According to a new study completed at Duke University by Kathleen Hayden, PhD, exposure to pesticides may increase the risk of dementia by as much as 70%.

Dr. Hayden based her finding on data from the Cache County Study of Memory and Health, an ongoing study that began in 1995 and includes over 5000 subjects. The population used for this study was especially relevant because the subjects live in a rural area with lots of agriculture, including the cultivation of wheat, soybeans, apples, corn and hay. Dr. Hayden’s study assessed the risk of dementia and Alzheimer’s disease in 4012 of these subjects, all of which were free of dementia when the study began. Her analysis found consistent significant relationships between new-onset dementia and exposure to organochlorine and organophosphate pesticides. In addition, any exposure to pesticide was associated with a 56% increase in the risk of dementia and Alzheimer’s disease.

“Pesticide exposure has increased drastically over the last 50 years and there are now over 18,000 pesticides licensed for use in the United States by the Environmental Protection Agency and over 2 million pounds are applied to our crops, parks, homes and forests,” stated Dr. Hayden who also said, ” exposure to pesticides may have long term damaging effects on the nervous system and contribute to the development of Alzheimer’s disease or other dementias.”  This statement is sensible, since most pesticides are designed to attack or disrupt the nervous system of insects.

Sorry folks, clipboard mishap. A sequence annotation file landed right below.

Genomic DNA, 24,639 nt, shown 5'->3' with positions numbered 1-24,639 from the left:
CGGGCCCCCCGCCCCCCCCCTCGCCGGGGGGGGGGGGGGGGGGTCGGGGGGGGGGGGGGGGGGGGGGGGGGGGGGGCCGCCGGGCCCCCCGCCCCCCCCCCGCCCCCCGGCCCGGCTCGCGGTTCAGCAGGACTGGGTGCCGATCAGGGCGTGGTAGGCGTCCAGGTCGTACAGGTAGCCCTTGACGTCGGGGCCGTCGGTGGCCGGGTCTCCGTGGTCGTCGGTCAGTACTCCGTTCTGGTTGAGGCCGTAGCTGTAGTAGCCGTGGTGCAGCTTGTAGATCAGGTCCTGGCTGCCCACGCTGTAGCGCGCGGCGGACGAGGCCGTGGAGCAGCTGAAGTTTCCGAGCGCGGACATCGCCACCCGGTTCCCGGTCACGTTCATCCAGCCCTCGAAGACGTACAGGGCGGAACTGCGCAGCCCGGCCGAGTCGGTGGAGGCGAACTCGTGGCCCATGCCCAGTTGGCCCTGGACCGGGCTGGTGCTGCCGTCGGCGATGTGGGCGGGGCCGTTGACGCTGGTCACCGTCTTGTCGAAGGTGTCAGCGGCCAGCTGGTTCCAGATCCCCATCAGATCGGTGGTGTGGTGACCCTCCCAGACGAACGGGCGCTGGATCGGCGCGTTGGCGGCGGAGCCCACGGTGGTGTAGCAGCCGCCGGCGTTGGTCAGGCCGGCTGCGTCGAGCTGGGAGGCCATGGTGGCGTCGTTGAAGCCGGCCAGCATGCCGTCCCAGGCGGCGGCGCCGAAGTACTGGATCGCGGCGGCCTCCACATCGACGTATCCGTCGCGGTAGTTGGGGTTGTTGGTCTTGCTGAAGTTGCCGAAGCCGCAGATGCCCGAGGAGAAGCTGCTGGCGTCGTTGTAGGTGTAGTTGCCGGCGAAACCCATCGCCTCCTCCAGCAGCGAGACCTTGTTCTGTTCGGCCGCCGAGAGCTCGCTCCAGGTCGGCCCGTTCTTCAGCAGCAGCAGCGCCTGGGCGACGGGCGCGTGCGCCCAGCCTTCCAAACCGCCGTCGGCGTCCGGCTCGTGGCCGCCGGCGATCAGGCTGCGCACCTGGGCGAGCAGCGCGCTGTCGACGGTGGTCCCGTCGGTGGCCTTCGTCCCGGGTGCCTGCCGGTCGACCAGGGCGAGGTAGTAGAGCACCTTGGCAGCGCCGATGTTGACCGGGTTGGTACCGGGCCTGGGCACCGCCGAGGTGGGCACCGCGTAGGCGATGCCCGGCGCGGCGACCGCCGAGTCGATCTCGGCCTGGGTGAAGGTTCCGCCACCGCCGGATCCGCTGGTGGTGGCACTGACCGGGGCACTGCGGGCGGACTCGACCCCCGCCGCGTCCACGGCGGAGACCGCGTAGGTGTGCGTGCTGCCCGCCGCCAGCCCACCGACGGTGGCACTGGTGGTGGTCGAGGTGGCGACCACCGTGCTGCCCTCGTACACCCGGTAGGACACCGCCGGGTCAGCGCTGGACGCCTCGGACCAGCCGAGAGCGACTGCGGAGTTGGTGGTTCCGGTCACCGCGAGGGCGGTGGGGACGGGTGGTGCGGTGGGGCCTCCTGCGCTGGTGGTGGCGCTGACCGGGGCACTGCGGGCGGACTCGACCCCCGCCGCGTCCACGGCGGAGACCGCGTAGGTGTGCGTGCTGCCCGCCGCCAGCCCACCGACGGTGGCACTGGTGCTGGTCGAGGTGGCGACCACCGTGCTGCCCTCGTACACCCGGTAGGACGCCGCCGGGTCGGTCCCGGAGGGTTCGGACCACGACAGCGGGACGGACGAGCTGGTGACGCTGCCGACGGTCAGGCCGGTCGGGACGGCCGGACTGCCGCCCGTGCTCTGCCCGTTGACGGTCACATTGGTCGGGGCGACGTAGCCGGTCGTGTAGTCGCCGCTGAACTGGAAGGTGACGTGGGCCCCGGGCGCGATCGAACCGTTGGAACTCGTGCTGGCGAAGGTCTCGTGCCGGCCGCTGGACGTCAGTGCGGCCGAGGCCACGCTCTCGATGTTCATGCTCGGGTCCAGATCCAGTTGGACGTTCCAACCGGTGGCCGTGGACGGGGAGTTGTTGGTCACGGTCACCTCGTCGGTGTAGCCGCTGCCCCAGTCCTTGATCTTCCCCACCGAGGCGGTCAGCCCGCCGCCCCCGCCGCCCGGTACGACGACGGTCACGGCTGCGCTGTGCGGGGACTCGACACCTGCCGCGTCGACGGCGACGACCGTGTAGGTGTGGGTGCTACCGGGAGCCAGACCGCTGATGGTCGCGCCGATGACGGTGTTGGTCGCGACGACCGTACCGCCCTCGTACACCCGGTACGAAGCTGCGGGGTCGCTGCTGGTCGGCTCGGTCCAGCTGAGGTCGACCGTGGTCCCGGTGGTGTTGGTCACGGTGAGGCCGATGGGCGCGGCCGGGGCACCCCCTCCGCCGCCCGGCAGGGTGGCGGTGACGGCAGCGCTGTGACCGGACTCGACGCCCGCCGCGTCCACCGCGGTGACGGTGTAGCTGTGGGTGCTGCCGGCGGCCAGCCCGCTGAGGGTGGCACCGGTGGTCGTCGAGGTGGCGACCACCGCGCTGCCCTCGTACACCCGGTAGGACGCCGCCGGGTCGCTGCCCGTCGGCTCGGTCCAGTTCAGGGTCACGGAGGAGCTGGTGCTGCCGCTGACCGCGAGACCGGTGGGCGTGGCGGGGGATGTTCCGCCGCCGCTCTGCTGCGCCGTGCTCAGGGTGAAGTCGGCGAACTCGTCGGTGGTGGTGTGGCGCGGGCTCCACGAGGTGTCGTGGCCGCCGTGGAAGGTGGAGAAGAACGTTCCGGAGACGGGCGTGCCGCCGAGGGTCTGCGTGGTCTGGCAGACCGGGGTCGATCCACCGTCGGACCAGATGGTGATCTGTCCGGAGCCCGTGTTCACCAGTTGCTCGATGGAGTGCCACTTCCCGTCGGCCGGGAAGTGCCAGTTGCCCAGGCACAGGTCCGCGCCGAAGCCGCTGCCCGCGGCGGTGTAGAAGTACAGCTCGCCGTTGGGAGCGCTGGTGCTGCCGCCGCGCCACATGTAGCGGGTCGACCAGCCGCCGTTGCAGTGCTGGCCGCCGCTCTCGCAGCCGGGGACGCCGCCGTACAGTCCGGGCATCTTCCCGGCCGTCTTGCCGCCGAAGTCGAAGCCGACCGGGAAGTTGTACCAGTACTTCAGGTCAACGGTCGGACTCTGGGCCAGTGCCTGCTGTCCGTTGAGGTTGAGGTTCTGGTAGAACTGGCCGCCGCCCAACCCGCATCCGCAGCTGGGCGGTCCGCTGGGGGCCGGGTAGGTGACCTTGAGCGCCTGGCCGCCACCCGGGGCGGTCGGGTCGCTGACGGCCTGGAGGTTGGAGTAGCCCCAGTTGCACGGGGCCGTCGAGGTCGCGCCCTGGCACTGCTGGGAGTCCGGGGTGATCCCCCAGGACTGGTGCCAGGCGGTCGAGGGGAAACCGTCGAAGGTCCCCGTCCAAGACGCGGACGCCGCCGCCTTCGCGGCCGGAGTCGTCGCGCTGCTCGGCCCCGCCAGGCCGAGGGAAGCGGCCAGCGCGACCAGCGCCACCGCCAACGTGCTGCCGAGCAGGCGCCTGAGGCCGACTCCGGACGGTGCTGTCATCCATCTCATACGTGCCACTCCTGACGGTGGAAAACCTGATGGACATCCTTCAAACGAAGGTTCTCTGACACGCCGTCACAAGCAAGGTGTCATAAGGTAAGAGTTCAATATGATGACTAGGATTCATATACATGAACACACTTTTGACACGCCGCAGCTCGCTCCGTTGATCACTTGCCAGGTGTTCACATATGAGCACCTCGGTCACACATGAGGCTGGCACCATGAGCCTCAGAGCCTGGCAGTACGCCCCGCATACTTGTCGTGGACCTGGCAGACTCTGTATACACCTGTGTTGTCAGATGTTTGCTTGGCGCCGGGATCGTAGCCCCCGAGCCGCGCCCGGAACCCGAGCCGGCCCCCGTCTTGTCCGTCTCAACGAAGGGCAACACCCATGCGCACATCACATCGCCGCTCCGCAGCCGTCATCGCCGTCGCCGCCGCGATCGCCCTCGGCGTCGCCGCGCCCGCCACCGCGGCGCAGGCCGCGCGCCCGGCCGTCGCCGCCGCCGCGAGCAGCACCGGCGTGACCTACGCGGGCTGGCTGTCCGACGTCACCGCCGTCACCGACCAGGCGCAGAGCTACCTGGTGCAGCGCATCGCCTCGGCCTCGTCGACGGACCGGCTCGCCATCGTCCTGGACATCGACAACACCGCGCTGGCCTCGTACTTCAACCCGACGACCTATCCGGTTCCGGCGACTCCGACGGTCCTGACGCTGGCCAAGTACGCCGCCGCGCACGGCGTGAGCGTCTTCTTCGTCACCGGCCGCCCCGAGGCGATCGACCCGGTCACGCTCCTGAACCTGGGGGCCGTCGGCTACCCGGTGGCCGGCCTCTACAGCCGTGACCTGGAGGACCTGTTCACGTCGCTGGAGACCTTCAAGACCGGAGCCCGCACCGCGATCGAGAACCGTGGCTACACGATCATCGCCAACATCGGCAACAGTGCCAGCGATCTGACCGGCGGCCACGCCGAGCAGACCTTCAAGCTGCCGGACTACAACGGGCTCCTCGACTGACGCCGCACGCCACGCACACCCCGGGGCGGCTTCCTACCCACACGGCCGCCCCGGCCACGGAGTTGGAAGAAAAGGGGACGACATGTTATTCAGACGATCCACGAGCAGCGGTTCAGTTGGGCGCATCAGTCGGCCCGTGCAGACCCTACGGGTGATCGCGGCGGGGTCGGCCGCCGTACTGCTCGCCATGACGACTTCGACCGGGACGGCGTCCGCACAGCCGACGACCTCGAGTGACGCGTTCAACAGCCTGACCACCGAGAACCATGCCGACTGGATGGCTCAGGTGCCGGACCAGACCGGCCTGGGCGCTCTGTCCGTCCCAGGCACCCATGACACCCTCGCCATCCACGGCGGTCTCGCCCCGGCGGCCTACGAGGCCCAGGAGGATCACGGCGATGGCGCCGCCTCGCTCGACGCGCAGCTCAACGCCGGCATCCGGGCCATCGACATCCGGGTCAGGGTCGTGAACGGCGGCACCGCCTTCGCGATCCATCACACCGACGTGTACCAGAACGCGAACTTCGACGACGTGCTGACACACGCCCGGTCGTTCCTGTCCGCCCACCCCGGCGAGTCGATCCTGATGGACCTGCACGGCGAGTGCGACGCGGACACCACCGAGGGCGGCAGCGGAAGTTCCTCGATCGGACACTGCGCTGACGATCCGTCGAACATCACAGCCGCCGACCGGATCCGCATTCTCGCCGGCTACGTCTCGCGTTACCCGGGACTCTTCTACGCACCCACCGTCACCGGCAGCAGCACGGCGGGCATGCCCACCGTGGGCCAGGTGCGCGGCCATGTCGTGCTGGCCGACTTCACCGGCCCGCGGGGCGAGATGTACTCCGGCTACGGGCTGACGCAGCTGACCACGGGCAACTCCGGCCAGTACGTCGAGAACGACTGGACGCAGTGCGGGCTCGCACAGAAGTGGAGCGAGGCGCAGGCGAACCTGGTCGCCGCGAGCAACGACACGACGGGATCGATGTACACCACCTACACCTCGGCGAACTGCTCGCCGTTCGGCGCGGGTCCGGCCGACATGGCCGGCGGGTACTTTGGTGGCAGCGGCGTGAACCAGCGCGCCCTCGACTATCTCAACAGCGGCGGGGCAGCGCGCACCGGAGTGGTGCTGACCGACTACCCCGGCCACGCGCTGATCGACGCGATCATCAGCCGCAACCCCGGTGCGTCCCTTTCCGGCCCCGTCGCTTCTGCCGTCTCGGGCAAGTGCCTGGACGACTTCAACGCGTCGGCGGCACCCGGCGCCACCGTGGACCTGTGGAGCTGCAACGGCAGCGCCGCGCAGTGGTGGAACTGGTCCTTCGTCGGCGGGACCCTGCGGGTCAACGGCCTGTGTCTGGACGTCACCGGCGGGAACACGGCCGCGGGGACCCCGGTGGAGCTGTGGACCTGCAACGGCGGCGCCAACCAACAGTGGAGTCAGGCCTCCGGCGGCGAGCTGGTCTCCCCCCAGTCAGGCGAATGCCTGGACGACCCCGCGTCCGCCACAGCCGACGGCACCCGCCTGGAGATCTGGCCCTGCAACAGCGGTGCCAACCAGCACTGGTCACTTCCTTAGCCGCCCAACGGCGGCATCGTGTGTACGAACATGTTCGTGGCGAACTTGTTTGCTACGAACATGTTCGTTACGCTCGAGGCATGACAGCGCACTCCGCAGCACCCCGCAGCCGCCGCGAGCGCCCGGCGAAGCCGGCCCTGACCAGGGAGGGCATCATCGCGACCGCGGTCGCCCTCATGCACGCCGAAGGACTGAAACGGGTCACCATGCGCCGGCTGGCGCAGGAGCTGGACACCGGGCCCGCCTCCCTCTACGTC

There is something you can do to curb the use of dangerous pesticides. Let government, industry and homeowner’s associations know that you do not want your family exposed to toxic chemicals in the environment or through your foods. You can help by purchasing local organic produce that is grown without pesticides or fertilizers and avoiding conventionally grown items. Studies have also shown that foods grown without chemical pesticides or fertilizers are more nutritious and provide vitamins and minerals in much higher levels. You can also use natural pesticides in your garden, or switch to native landscaping that does not require to the use of chemical pesticides and fertilizers. The more you do to discourage dangerous practices, the safer we can make our environment!

Source: Internal Medicine News, Dec 2009

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